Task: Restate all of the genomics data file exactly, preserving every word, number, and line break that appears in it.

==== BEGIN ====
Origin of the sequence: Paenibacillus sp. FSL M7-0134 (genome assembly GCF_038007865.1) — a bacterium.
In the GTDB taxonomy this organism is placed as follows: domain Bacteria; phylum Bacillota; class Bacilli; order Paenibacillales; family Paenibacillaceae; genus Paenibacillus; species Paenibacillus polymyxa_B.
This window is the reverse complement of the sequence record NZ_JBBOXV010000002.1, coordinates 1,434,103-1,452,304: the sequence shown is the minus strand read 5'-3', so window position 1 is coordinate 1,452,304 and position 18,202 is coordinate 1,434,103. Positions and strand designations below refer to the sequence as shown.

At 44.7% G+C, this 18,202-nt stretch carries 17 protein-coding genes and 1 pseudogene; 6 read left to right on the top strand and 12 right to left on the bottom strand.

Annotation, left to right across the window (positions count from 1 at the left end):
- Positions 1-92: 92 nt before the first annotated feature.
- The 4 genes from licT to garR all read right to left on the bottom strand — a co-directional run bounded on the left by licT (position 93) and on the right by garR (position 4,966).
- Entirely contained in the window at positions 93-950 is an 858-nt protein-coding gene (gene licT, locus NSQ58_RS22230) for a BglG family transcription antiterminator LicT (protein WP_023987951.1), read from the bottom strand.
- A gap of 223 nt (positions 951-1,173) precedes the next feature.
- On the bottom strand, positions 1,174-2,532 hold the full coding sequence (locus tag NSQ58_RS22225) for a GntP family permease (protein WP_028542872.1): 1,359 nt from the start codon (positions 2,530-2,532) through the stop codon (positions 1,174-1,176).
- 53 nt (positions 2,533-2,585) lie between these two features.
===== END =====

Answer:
Origin of the sequence: Paenibacillus sp. FSL M7-0134 (genome assembly GCF_038007865.1) — a bacterium.
In the GTDB taxonomy this organism is placed as follows: domain Bacteria; phylum Bacillota; class Bacilli; order Paenibacillales; family Paenibacillaceae; genus Paenibacillus; species Paenibacillus polymyxa_B.
This window is the reverse complement of the sequence record NZ_JBBOXV010000002.1, coordinates 1,434,103-1,452,304: the sequence shown is the minus strand read 5'-3', so window position 1 is coordinate 1,452,304 and position 18,202 is coordinate 1,434,103. Positions and strand designations below refer to the sequence as shown.

At 44.7% G+C, this 18,202-nt stretch carries 17 protein-coding genes and 1 pseudogene; 6 read left to right on the top strand and 12 right to left on the bottom strand.

Annotation, left to right across the window (positions count from 1 at the left end):
- Positions 1-92: 92 nt before the first annotated feature.
- The 4 genes from licT to garR all read right to left on the bottom strand — a co-directional run bounded on the left by licT (position 93) and on the right by garR (position 4,966).
- Entirely contained in the window at positions 93-950 is an 858-nt protein-coding gene (gene licT, locus NSQ58_RS22230) for a BglG family transcription antiterminator LicT (protein WP_023987951.1), read from the bottom strand.
- A gap of 223 nt (positions 951-1,173) precedes the next feature.
- On the bottom strand, positions 1,174-2,532 hold the full coding sequence (locus tag NSQ58_RS22225) for a GntP family permease (protein WP_028542872.1): 1,359 nt from the start codon (positions 2,530-2,532) through the stop codon (positions 1,174-1,176).
- 53 nt (positions 2,533-2,585) lie between these two features.